Japan posted a record trade deficit of 4.41 trillion yen in fiscal 2011, exceeding the 3.13 trillion yen recorded in fiscal 1979 during the second oil crisis, according to figures released by the Finance Ministry on Thursday.
It was the first time since fiscal 2008--the year of a global financial crisis caused by the collapse of Lehman Brothers--the value of imports exceeded that of exports.
The trade deficit was mainly caused by the slow recovery of exports in the aftermath of the Great East Japan Earthquake, and a surge in fuel imports for thermal power generation due to idled nuclear power plants.
Exports for fiscal 2011 decreased 3.7 percent from the previous year to 65.28 trillion yen, the first drop in two years. Multiple reasons were attributed to the decline, such as damage to manufacturers' production facilities and equipment caused by the March 11, 2011, disaster; appreciation of the yen; power shortages caused by the crisis at the Fukushima No. 1 nuclear power plant; the global economic downturn; and flooding in Thailand.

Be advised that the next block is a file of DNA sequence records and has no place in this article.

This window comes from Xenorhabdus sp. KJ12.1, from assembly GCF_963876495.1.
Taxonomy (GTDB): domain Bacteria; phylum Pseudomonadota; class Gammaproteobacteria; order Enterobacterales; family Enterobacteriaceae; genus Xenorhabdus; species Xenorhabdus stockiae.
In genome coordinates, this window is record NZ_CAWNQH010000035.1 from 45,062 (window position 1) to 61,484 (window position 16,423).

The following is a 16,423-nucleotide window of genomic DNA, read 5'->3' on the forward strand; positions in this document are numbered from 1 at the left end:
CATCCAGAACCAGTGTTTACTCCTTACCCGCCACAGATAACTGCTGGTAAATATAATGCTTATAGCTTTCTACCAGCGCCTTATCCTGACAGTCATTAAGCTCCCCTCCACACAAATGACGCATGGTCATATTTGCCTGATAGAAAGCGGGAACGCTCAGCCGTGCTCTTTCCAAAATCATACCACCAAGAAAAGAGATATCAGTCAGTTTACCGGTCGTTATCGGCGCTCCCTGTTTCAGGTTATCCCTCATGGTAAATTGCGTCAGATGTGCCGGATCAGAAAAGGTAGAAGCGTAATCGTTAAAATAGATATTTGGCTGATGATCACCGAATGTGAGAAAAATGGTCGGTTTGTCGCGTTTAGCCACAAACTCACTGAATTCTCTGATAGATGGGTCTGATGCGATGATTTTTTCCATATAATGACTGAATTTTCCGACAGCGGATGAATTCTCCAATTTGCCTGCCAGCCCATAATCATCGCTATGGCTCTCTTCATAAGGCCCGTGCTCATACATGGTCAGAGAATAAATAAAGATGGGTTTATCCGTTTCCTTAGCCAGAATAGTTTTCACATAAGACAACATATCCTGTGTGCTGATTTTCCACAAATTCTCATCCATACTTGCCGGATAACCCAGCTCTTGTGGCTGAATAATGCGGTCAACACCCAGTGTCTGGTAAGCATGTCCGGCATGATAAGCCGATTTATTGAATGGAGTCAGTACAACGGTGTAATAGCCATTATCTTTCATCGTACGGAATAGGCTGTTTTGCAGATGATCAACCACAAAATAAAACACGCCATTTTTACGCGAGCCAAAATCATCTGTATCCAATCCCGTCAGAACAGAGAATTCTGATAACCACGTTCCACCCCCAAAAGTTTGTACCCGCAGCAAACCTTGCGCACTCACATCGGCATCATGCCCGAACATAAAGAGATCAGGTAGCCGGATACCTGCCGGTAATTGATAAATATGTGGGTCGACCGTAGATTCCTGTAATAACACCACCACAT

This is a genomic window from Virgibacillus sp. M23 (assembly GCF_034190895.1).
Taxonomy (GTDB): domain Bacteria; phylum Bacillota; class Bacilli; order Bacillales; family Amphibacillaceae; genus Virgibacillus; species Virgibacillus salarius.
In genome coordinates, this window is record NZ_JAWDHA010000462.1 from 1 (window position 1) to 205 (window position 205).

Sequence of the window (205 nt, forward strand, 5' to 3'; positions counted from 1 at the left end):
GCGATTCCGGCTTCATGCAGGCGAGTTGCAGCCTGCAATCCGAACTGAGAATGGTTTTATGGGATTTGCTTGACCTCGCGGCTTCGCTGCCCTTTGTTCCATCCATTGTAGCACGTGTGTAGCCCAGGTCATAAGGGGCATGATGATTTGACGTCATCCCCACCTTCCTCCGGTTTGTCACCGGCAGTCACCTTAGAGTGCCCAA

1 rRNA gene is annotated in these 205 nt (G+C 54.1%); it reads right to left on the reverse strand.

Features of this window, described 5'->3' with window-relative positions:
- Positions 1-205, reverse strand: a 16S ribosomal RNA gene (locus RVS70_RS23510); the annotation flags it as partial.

Exports dropped in various sectors, such as electronics, including semiconductors, which saw a drop of 14.7 percent and automobiles, which decreased 5.4 percent.
By region, exports to European countries, in the midst of a financial crisis, dropped 3.6 percent in fiscal 2011. Exports to China--which has high export volumes to Europe--also dropped by 6.9 percent as material exports such as steel and plastic from Japan dropped about 10 percent. Exports to the United States also dropped, but only by 0.8 percent, thanks to a rally in the second half of the fiscal year, lessening the decline.
Imports for fiscal 2011 increased for the second consecutive year to 69.69 trillion yen, up 11.6 percent from the previous year. Liquefied natural gas imports hit a record high of 5.4 trillion yen, up 52.2 percent from the previous year, on increased demand and soaring prices.
The nation's trade deficit with China rose for the second straight year to 2.3 trillion yen, a sharp increase from the 446.6 billion yen deficit posted in fiscal 2010. Japan's trade surplus with European countries hit a record low of 919.4 billion yen, down 49.8 percent from the previous year. The trade surplus with the United States was 4.3 trillion yen, down 4.8 percent from the previous year.
In March, Japan posted a trade deficit--the first in two months--of 82.6 billion yen. Exports increased by 5.9 percent from the same period last year to 6.2 trillion yen, but imports rose by 10.5 percent to 6.29 trillion yen.
Copyright 2012 The Yomiuri Shimbun. All Rights Reserved.
(Originally published in the April 20, 2012, edition of The Daily Yomiuri.)